And that, perhaps, is what makes Gingrich’s job so hard. We know that most people—whatever their political affiliation—are happy with their local public schools. When Americans actually send their kids to a public school, they tend to be very happy with that school, even if they are pessimistic about the state of public education as a whole.

For Gingrich to get any attention, he has to pick out unusual examples of school districts far away that are doing something fairly unusual. Why? Because most of Gingrich’s audience is actually HAPPY with their local schools. Those schools don’t dabble in anything even remotely controversial. If a local community is Gingrich territory, the schools will be, too

Why Don’t Conservatives Like to Win?

You’ve heard the news by now: The College Board revised its framework for the Advanced Placement US History course.  Recently in the pages of the Wall Street Journal, Daniel Henninger crowed that this reversal proved that conservatives could influence national education policy.  Unfortunately, Henninger makes the same mistake as every other pundit out there.  He seems to think that conservatives at some point in the past lost their influence over national education policy.  It just ain’t so.

Franklin's In, "neo-Marxism's" out.

Franklin’s in, “neo-Marxism’s” out.

For those of you who were napping, a quick reminder: Under pressure—significant pressure—from conservative thinkers and lawmakers, the College Board agreed to revise these standards for its AP US History course.  Conservative thinkers had complained that the old framework put too much emphasis on

such abstractions as ‘identity,’ ‘peopling,’ ‘work, exchange, and technology,’ and ‘human geography’ while downplaying essential subjects, such as the sources, meaning, and development of America’s ideas and political institutions. . .

Henninger argues that, with the conservative revision, the new framework is “about as balanced as one could hope for.”  More interesting for our purposes, he argues that this conservative victory is “an important political event.”  He thinks it “marks an important turn in the American culture wars. . . .”  To Henninger, this conservative victory is a new thing, a change in the ways American culture and politics work.  Until now, Henninger intones, conservative ideas about proper education were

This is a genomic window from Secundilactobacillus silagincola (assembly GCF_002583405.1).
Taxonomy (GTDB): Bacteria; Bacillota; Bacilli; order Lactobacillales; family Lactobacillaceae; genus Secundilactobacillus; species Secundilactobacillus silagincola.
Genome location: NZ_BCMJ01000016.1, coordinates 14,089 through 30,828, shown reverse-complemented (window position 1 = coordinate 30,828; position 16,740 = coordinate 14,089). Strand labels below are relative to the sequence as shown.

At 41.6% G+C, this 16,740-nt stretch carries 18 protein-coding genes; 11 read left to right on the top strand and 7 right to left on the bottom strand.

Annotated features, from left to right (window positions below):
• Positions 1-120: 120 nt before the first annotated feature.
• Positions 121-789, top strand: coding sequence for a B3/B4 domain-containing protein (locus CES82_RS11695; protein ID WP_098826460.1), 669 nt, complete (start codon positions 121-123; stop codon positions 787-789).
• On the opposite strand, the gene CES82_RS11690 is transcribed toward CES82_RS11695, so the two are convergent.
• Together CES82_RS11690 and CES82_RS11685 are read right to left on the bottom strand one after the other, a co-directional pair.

being rolled completely off the table by institutions—‘Washington,’ the courts, a College Board—over which [conservatives] had no apparent control.

Until now, Henninger tells us, conservatives had not been able to influence national education policy.  Only “neo-Marxist” experts decided on what vulnerable young minds would learn.

Balderdash.

Perhaps Henninger’s problem is his limited range.  To be fair, he only says that this has been the case since 1992.  As SAGLRROILYBYGTH are well aware, America’s educational culture wars have a vital history that stretches back across the twentieth century.  Henninger ignores it at his peril.

As I argue and detail in my recent book, since the 1920s conservative activists have been able, time and time again, to derail, defang, and water down progressive curricula and textbooks.

But here’s the real kicker: We can’t really single out Henninger for short-sightedness.  For almost a century now, both progressive and conservative intellectuals and activists have assumed that conservatives had been kicked out of the conversation.

You read that right.  Ever since the 1920s, conservative and progressive reformers alike have committed the same sort of Henningerism.  They have assumed in the face of historical fact that “The Schools” had been taken over by progressive ideas and curricula.

To cite just one example of this trend, consider the case of progressive textbook impresario Harold Rugg.  Rugg was a progressive’s progressive, committed to pushing the nation in leftist directions by seizing control of its public schools.

In the 1930s, it looked as if he had succeeded.  Millions of schoolchildren read his tendentious textbooks.  At the end of the decade, however, conservative activists in the American Legion and elsewhere organized to block such progressive “subversion.”

They succeeded.  Just like today’s College Board, school administrators and textbook publishers in the 1930s fled in horror from the potential controversy over Rugg’s books.  Sales plummeted.  Schools hid them away.  School boards thought about burning them.

Seems like any right-thinking observer would conclude that conservative activists could exert significant control over the national curriculum, right?

In fact, Rugg himself concluded that the progressives had won, that a shiny progressive victory was just around the next corner.  As he wrote in his 1941 memoir, progressive schooling

has already begun to shake the old and inadequate out of our educational system and to lead to the building of a new school to implement democracy.  Nothing save a major cultural catastrophe can now stop its progressive advance. It was utterly inevitable that workers in education would find the vast library of documented data produced on the other frontiers and use it in the systematic reconstruction of the schools.